ASP.Net Web API: Utilising ModelState and DataAnnotations to create detailed precondition validation errors

Hackered
Friday, September 12, 2014
by Sean McAlinden

One of the great benefits of using the MVC framework is the ability to add data annotations to your view model to control the display of validation messages. Before data annotations and the model binder we had to write reams of sleep inducing validation code, however validation quite often became a real second class citizen due to the sheer amount of effort it would take to get it right.

Over to Asp.Net Web API

Interestingly enough, when Asp.Net Web API was released, most of us quickly adopted the previous approach of hand crafting precondition validation, mainly due to it not working "out-of-the-box". In this post I am going to show how simple it is to make use of data annotations and model state in Asp.Net Web API. I am going to do a really simple version where it will pretty much just work, in a later post I'll create a more controlled version where the output is a custom object.

Really simple version

Create a simple model with validation rules:

public class PersonRequestViewModel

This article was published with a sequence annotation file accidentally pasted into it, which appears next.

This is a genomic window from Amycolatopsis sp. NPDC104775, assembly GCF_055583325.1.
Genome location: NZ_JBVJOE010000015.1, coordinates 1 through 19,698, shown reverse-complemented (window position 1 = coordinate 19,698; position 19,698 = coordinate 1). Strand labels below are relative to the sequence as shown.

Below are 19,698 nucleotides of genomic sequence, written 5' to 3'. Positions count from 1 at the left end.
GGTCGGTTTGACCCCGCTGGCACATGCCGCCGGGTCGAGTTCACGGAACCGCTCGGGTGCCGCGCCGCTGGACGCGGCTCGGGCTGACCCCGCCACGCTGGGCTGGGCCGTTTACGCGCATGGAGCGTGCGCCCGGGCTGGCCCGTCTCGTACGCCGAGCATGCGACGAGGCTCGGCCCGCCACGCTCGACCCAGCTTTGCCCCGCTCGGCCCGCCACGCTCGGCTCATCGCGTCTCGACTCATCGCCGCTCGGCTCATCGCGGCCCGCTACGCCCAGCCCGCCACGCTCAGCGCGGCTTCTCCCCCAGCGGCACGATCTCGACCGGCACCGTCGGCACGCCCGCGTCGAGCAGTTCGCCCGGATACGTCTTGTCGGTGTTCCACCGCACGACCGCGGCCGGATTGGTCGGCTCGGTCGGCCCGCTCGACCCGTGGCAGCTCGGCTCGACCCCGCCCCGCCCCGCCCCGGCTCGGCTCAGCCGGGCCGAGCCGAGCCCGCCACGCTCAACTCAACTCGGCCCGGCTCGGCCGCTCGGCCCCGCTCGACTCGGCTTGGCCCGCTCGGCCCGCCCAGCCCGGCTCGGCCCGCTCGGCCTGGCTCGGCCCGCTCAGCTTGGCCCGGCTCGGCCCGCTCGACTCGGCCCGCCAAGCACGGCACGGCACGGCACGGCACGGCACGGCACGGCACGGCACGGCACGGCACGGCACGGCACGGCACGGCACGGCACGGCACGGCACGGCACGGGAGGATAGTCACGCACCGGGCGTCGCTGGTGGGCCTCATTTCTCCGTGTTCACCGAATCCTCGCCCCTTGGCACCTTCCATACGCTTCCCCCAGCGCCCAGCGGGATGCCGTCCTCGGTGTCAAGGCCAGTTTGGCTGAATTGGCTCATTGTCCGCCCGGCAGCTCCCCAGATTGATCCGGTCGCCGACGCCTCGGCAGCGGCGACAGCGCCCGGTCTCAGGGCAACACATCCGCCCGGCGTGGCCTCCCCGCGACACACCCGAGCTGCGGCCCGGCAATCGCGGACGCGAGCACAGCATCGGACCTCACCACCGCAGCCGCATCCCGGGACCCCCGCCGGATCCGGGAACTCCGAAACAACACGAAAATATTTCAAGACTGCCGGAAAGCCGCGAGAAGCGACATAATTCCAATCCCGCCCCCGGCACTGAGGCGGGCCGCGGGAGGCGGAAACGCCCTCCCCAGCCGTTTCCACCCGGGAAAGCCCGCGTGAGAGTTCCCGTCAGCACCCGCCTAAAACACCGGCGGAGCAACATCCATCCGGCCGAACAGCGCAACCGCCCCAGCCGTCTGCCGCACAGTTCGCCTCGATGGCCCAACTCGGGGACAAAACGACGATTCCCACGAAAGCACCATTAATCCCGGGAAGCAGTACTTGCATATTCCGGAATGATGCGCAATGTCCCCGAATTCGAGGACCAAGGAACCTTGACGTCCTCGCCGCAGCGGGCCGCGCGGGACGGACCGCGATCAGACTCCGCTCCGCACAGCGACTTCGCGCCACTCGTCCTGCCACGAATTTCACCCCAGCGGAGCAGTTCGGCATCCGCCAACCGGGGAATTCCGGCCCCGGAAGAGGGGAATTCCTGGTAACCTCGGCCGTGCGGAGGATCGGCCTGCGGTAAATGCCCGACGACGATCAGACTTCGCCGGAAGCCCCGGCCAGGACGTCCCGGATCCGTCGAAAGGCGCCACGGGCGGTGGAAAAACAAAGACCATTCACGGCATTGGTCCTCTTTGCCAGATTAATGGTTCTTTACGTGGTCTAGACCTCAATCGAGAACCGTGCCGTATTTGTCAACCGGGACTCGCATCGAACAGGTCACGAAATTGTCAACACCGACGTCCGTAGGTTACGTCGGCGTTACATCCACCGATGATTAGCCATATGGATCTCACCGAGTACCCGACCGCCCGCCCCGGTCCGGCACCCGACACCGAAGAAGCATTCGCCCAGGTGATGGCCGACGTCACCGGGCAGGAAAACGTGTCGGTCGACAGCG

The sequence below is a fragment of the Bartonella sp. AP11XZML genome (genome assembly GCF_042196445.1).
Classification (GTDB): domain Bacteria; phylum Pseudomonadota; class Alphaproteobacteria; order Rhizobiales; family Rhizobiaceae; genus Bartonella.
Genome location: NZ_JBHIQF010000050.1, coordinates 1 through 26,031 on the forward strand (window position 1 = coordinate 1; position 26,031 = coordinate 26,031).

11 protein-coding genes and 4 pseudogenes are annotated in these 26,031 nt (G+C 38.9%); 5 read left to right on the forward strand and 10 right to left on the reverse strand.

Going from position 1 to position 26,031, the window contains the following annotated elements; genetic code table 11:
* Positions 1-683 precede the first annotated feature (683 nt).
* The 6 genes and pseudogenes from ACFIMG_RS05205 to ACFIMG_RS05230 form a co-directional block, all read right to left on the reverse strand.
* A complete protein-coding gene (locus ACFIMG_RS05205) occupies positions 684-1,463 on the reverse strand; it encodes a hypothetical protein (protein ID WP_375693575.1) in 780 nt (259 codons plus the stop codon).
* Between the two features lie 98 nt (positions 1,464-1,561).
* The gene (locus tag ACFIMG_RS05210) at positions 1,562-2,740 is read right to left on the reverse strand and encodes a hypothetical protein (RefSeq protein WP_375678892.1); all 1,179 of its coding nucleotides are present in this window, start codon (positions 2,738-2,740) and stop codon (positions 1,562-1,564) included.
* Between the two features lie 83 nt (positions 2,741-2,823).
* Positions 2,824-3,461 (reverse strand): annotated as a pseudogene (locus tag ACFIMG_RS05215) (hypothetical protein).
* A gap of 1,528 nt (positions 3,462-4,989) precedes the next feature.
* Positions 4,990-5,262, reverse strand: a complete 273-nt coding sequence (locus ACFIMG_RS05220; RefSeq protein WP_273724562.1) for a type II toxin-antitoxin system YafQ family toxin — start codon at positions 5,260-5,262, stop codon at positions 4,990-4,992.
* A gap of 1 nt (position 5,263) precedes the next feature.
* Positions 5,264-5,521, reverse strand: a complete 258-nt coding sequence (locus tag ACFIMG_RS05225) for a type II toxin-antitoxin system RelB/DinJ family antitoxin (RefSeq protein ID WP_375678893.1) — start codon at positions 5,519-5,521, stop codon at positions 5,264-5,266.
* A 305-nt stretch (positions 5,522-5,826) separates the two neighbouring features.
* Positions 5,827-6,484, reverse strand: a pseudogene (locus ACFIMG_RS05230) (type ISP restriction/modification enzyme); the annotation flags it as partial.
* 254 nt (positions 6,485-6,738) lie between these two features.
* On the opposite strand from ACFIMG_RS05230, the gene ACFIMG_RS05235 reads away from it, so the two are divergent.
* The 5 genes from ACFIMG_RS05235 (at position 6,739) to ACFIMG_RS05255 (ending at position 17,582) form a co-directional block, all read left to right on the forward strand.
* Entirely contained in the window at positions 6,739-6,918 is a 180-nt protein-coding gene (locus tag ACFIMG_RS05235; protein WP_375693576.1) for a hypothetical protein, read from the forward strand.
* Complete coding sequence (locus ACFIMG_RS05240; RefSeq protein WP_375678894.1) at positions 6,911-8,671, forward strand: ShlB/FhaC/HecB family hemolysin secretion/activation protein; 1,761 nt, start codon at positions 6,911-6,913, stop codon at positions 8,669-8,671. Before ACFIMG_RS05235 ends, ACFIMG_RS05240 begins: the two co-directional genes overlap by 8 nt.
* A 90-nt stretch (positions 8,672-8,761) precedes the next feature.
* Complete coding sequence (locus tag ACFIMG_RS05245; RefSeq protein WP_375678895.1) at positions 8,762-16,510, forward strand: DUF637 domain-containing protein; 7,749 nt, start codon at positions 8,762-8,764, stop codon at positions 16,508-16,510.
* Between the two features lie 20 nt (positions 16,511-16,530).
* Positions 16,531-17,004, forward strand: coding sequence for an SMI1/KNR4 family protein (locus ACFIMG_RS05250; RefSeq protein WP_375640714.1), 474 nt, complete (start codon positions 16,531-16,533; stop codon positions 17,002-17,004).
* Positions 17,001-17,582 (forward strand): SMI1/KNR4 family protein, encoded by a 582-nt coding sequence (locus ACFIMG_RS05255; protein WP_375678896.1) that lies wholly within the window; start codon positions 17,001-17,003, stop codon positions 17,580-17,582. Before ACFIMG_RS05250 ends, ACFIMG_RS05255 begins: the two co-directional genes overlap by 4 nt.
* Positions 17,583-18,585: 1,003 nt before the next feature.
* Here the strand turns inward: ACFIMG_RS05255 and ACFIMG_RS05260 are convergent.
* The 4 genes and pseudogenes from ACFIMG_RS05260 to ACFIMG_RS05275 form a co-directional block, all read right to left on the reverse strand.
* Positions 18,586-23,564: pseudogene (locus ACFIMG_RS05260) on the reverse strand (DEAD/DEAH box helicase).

{
    [Required]
    [StringLength(25, ErrorMessage = "Your name is way too long")]
    public string FirstName { get; set; }
}

Create an ApiController:

[RoutePrefix("validation/sample")]
public class ValidationSampleController : ApiController
{
    [Route("simple/example")]
    public IHttpActionResult Post(PersonRequestViewModel personRequestViewModel)
    {
        return Created("http://tempuri.org","Okidoke");
    }
}

IMPORTANT: Try and say the route url 10 times as fast as you can

Then we need to create a ValidateModelAttribute class:

public class ValidateModelAttribute : ActionFilterAttribute
{
    public override void OnActionExecuting(HttpActionContext actionContext)
    {
        if (!actionContext.ModelState.IsValid)
        {
            actionContext = actionContext.Request.CreateErrorResponse(HttpStatusCode.BadRequest, actionContext.ModelState);
        }
    }
}

What is it doing?

  1. Checks if the model state is valid (same as you do in MVC)
  2. If it is not valid, create and return a new httpResponseMessage with a 400 status code and the model state object.

Hook it up

You could just place this attribute above methods etc. however it is much better to hook this up globally. You should probably do this in a FilterConfig style class but for this post I have hooked up the ValidateModelAttribute in the WebApiConfig class:

public static class WebApiConfig
{
    public static void Register(HttpConfiguration config)
    {
        config.MapHttpAttributeRoutes();

        config.Filters.Add(new ValidateModelAttribute());
    }
}

Run it up and perform the http request:

The response:

{ 
  "Message" : "The request is invalid.",
  "ModelState" : { "personRequestViewModel.FirstName" : [ "Your name is way too long" ] }
}

Conclusion

So far so good, we are leveraging data annotations to return useful validation messages to our Asp.Net Web API consumer. In a future post I'll demonstrate how to take control over the output.